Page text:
continue to increase. Can agile
practices support the develop-
ment of software by non-tech-
nical experts who nonetheless
want to quickly and effectively
improve and deploy parts of
the software systems they use?
Where does an agile software
development team end and end-
user developers of their own
(parts of a) software system
• How do we successfully lever-
age agile across multiple emer-
gent technology domains and
practices? For example, what
does “agile, secure DevOps for
data-intensive intelligent sys-
tems” mean for researchers and
Since its inception in the
late 1990s, agile software
development has come to
dominate the latter half of the past
50 years of software engineering. It
started off with Establishing Fun-
damentals such as agile adoption,
methods, and practices, and human
and social aspects. Then it moved
on to Integrating with Software En-
gineering topics and subdisciplines
such as usability, requirements engi-
neering, GSE, software architecture,
CMMI, and game design. Of late,
agile development has seen renewed
interest in security and safety-critical
systems and seems likely to move
into exploring synergies with AI and
end-user development.
Research has been directed at
understanding how agile is made to
work in practice within and along-
side these preestablished software en-
gineering paradigms. Barriers, areas
of conict, synergies, strategies, and
workarounds have been researched
and presented. Moving further out
of its original comfort zone of small,
colocated teams, agile has spread Be-
yond Development into DevOps im-
plementations and large-scale agile
on the business and enterprise levels.
After more than two decades of
practice, organizations consider them-
selves still maturing in successfully
deploying, improving, and contex-
tualizing their agile practices to their
teams, customers, and specic project
conditions. Researchers continue to
study these issues and to help practi-
tioners comprehend and address them.
Another fundamental issue, that of
managing change within a process
that actively promotes embracing
change, demands further inquiry.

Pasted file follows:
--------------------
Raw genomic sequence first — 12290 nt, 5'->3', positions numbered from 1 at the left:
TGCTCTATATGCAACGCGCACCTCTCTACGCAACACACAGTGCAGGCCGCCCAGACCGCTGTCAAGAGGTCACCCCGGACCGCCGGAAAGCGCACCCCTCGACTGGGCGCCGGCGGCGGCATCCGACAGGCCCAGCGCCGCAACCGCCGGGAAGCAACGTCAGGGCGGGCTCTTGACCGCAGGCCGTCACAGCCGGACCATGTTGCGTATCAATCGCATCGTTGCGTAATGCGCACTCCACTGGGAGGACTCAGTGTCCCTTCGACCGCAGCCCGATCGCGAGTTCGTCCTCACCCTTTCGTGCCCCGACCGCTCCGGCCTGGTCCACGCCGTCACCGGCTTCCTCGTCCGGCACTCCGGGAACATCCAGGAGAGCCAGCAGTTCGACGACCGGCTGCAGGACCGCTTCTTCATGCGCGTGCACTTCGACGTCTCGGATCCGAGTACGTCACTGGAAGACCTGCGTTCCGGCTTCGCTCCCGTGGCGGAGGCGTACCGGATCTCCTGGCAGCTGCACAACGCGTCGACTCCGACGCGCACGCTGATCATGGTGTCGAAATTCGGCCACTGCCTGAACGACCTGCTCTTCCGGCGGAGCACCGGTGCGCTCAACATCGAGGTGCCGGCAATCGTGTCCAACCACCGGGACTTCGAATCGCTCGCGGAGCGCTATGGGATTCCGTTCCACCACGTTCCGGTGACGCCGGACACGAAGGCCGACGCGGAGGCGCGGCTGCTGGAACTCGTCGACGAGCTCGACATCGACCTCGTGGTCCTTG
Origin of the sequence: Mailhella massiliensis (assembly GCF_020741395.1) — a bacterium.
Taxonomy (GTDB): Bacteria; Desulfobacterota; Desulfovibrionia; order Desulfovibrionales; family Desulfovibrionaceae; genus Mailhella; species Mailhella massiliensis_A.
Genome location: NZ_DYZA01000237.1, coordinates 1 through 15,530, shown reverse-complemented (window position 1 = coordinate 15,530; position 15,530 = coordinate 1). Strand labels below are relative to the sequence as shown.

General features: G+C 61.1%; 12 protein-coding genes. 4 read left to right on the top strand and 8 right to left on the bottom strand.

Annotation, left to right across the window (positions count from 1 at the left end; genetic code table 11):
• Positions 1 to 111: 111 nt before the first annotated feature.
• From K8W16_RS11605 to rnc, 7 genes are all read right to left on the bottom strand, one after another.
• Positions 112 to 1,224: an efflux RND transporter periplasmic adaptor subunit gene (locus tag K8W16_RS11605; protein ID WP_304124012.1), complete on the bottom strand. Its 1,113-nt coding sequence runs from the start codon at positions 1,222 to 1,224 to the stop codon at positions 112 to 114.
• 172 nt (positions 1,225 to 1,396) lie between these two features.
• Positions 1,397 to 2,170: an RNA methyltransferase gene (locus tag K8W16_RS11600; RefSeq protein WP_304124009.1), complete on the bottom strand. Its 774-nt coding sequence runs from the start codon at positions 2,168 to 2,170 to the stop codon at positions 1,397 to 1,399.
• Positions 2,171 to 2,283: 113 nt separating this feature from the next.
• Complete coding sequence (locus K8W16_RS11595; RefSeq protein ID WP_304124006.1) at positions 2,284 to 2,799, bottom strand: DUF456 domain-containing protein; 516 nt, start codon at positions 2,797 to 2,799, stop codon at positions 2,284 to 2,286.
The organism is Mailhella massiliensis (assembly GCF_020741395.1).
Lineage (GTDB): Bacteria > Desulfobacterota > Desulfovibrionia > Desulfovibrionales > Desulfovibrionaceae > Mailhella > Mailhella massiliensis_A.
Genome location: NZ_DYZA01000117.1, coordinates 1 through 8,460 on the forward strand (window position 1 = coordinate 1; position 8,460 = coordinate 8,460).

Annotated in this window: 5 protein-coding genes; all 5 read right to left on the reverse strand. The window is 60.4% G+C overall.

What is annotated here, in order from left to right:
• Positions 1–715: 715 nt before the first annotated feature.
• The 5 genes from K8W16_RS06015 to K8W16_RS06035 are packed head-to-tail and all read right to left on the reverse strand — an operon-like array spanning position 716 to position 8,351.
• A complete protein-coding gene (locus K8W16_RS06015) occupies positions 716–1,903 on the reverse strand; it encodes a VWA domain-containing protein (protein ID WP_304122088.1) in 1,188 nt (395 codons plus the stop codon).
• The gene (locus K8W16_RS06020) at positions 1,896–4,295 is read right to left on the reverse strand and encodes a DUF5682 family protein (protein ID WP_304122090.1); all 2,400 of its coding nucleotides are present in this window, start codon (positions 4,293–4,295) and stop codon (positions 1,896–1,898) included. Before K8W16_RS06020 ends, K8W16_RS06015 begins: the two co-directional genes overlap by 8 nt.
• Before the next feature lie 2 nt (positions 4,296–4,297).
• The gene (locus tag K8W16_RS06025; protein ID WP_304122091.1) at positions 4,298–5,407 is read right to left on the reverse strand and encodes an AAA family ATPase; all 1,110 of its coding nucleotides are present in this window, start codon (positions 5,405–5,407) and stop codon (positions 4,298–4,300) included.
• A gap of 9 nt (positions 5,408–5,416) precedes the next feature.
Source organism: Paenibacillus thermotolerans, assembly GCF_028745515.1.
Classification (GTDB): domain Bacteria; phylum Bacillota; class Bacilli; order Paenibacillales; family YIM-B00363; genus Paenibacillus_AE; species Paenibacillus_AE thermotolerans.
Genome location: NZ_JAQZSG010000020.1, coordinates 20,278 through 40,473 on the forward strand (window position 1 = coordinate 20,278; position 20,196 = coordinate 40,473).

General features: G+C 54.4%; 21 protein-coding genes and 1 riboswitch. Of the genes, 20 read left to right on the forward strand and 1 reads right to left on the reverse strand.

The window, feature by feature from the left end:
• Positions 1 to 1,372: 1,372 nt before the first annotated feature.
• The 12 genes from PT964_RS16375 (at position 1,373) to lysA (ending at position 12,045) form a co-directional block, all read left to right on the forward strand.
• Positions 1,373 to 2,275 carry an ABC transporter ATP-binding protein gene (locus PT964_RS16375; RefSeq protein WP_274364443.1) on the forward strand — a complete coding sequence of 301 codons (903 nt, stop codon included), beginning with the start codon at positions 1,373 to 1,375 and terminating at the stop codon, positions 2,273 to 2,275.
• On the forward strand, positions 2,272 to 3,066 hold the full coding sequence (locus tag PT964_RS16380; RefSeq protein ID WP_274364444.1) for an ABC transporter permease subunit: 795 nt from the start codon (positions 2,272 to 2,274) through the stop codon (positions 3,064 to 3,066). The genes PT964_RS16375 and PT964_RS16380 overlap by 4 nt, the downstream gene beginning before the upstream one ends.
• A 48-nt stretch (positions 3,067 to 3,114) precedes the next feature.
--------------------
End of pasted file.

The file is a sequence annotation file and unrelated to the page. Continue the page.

However unsure as we may feel
about our collective maturity in agile
software development, software en-
gineers are indeed looked upon as
the experts in agile practice by those
in disciplines Beyond Software, such
as embedded systems and product
lines. Agile practitioners can assist in
agile transformations outside of soft-
ware development—e.g., in human
resources, sales and marketing, proj-
ect management, and R&D. They
can do this by abstracting out the
lessons learned from agile transfor-
mation in software teams, applying
them to new contexts, and helping
adapt agile to t new contexts.
Finally, peeking into the future,
much give and take can be expected
between agile and Emerging Tech-
nologies such as the IoT, augmented
and virtual reality, big data services,
paradigms such as AI, and end-user
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RASH INA HODA is a senior lecturer (associate professor)
and the founder of the Software Engineering Processes Tools
and Applications research group at the University of Auckland.
Her research interests include agile software development,
cooperative and human aspects of software engineering,
grounded theor y, and serious-game design. Hoda received a
PhD in computer science from Victoria University of Wellington.
Contact her at
NORSAREMAH SALLEH is an associate professor in the
Department of Computer Science, International Islamic
University Malaysia. Her research interests include empirical
software engineering (SE ), evidence based SE, the human and
social aspects of SE, and computer science and SE education.
Salleh received a PhD in computer science from the Universit y
of Auckland. C ontact her at
JOHN GRUNDY is the senior deputy dean of Monash
University’s Faculty of Information Technology. His research
interests include automated software engineering, software
tools, human-centric software engineering, visual languages,
software architecture, software security engineering, and user
interfaces. He’s a Fellow of Automated Software Engineer-
ing and of Engineers Australia. Contact him at john.grundy@
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Project Management is one of the highly regarded and required skill in software companies. A controlled project management environment plays a strong role to ensure that project deliverables completed on time, as most software projects are never completed within proposed time or cost. From a thematic literature review, personnel management, financial management, GRC (Governance, Risk, and Compliance) management and stakeholder management are identified as four major components of project management while requirement engineering, software development, and deployment & service are identified as three main phases of software engineering. Data from survey of developers, finance manager, technology manager and clients were used for assessment of project management at Kathmandu Codes. Four different categories of respondents were provided with different questionnaires, relating to the project management themes. KPIs for each of the management components in each of the software engineering phases were defined with their own qualifying criteria for assessment of effectiveness. The findings show huge gaps in financial management and GRC management at the company, costing the company hefty portion of their profits. The findings recommends that startup and small software companies need to focus on financial forecasts, monitoring expenses and on creating policies for management and solution of risks. Companies of this nature can also benefit from providing trainings and workshops to developers for growth of soft skills such as business meeting presentations and collaborative work.